13-year-old may be 1st person to ‘beat’ Tetris — here’s how that’s possible

Click to play video: '13-year-old Tetris whiz believed to be first person to ‘beat’ the game'
13-year-old Tetris whiz believed to be first person to ‘beat’ the game
WATCH: 13-year-old Willis Gibson, also known as "Blue Scuti" online, is believed to be the first person to officially "beat" the classic version of Tetris, more than three decades after its release. Abigail Bimman looks at what "winning" the influential game actually means – Jan 4, 2024

A teenage boy from Oklahoma claims to be the first person in history to “beat” the classic version of Tetris on the Nintendo Entertainment System (NES), 34 years after its release.

For those wondering if it’s even possible to “beat” Tetris, the answer is yes and no. When Soviet engineer Alexey Pajitnov created the game in 1984, he didn’t program an ending. However, in 2021, it was discovered that if a player reached a high enough level, it would cause the game to crash.

This had only been achieved by an AI program — until now.

Willis Gibson, 13, posted a video to his YouTube channel on Monday showing his history-making game of Tetris. For 38 straight minutes, he arranged falling Tetris blocks into horizontal lines as the game’s speed increased.

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When he reached level 157, a feat once thought impossible, the game glitched and crashed. No more blocks came down. He had reached the kill screen, effectively beating the game.

The video shows the 13-year-old phenom gasping in surprise.

“Oh my god. Oh my god. Oh my god. Yes!” Gibson exclaimed, holding his head in his hands. “I’m going to pass out. I can’t feel my fingers. I can’t feel my hands.”

Gibson goes by the name Blue Scuti online. In the description of his YouTube video, he wrote: “When I started playing this game I never expected to ever crash the game, or beat it.”

He claims that his run also broke world records for overall score, level and lines completed.

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Nintendo has yet to make a public comment about the boy’s feat.

Gibson has participated in several gaming tournaments and placed third at the 2023 Classic Tetris World Championship.

So how did he do it? And why did it take this long for a human to beat Tetris?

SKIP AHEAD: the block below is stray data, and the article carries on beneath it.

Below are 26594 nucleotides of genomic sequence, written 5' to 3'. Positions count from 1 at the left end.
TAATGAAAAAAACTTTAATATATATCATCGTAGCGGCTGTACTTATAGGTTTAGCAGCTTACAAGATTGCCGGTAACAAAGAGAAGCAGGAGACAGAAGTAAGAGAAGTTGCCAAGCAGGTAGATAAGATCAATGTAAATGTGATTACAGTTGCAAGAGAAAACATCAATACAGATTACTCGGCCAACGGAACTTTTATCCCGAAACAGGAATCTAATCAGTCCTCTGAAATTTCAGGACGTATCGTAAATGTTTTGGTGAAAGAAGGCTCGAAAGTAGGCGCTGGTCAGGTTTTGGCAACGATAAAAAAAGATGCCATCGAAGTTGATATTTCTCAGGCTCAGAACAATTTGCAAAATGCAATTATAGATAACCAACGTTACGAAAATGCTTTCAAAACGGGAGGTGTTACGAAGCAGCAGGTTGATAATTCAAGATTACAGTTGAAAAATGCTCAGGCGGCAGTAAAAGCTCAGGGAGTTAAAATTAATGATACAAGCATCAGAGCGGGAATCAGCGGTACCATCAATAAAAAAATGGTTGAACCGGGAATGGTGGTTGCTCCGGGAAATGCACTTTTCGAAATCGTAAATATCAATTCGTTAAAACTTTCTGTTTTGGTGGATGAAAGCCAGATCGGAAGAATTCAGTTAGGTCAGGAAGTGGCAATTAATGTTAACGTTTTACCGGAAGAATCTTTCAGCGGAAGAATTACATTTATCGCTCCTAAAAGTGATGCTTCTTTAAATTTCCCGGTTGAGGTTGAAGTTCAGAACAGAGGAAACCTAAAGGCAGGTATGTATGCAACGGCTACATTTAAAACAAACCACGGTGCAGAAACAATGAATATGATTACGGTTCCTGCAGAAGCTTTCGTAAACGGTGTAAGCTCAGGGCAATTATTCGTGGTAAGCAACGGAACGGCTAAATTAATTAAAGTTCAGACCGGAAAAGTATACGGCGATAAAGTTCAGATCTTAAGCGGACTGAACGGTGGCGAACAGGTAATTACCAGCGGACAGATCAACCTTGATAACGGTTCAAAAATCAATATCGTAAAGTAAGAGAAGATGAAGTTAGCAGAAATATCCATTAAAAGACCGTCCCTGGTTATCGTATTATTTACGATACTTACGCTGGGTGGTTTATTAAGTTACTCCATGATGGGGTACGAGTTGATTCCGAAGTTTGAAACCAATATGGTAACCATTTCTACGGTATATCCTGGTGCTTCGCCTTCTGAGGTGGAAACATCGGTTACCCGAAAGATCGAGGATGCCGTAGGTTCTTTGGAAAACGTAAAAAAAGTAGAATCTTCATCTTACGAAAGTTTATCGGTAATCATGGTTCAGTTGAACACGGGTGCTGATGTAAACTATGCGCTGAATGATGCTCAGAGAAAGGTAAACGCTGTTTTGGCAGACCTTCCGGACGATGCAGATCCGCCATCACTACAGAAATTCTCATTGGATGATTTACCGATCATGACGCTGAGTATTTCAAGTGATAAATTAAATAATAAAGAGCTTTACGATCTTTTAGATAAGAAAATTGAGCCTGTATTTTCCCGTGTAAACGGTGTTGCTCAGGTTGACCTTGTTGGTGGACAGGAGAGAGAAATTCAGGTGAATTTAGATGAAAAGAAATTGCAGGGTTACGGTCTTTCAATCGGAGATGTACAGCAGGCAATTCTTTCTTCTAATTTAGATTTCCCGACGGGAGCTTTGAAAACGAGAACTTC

Until a few years ago, hardcore Tetris players believed it wasn’t possible to surpass level 29 of the game, Ars Technica reports, which makes Gibson’s achievement of reaching level 157 all the more remarkable.

That’s because, at level 29, the game reaches it highest possible speed. At this point, when players hold down left or right on the NES D-pad — which controls the side-to-side motion of the Tetris blocks — the blocks are moving at such a speed that they fall to the bottom of the screen before they can make it all the way to side of the game board.

This means that players can’t place the blocks exactly where they want them, causing the blocks to pile up until they reach the top of the screen, resulting in “game over.”

In 2011, professional gamer Thor Aackerlund developed a technique called hypertapping in which a player rapidly vibrates their finger up and down on the NES D-pad in order to move the Tetris blocks faster than simply pressing and holding down. Using hypertapping, Aackerlund was able to reach level 30.

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But this technique could only take players so far. It would take another 10 years before level 40 was reached using a new gaming innovation: rolling.

Rolling involves players using multiple fingers to tap the bottom of the NES controller in rapid succession, pushing the controller up into the player’s other hand, which presses the D-pad.

In other words, instead of pressing down on the D-pad, players tap the controller up into their finger. This allows the player to register up to five taps on the D-pad extremely quickly, moving the blocks more efficiently.

Considering all these techniques and specific hand grips that pro Tetris players use, it seems this e-sport is more physically strenuous than one might initially expect.

Now that Willis has shown it’s possible for a human to reach the Tetris kill screen, it may be a matter of time until what is considered Tetris’ final achievement is unlocked. At level 255 of Tetris, the game resets to level 0, according to Ars Technica.

If a player can avoid crashing the game before level 255, they could potentially reach Tetris’ final frontier.


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